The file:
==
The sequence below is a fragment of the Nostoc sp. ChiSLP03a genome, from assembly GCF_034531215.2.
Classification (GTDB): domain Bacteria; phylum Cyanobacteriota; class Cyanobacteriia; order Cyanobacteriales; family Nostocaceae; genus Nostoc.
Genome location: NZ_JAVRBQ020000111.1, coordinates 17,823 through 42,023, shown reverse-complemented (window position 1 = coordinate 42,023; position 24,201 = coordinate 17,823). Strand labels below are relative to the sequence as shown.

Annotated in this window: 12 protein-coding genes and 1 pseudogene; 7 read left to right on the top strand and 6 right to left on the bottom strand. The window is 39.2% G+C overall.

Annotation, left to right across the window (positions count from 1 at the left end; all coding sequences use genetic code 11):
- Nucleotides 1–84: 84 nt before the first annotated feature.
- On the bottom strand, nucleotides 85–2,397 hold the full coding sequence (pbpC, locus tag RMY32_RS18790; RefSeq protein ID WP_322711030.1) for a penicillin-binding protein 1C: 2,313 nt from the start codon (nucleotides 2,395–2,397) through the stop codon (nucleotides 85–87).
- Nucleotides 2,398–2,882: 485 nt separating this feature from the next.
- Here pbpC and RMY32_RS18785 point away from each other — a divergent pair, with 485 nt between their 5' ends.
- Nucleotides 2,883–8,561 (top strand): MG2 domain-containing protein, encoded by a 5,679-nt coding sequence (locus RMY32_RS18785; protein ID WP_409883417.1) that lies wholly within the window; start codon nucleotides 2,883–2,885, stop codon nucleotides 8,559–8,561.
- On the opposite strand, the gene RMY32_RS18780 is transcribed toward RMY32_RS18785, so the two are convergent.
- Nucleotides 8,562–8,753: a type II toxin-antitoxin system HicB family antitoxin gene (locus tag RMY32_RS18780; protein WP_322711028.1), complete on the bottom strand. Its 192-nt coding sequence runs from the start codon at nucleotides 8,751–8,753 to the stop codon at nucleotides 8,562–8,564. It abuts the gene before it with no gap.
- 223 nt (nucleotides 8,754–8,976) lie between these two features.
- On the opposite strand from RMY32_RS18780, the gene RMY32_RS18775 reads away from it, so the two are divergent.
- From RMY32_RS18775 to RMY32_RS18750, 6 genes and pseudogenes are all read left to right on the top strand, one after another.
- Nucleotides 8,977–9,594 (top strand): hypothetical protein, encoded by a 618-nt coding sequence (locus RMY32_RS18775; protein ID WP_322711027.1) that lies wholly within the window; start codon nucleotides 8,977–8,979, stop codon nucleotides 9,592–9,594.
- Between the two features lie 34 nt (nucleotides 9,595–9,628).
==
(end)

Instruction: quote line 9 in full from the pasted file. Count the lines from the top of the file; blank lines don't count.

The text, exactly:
- Here pbpC and RMY32_RS18785 point away from each other — a divergent pair, with 485 nt between their 5' ends.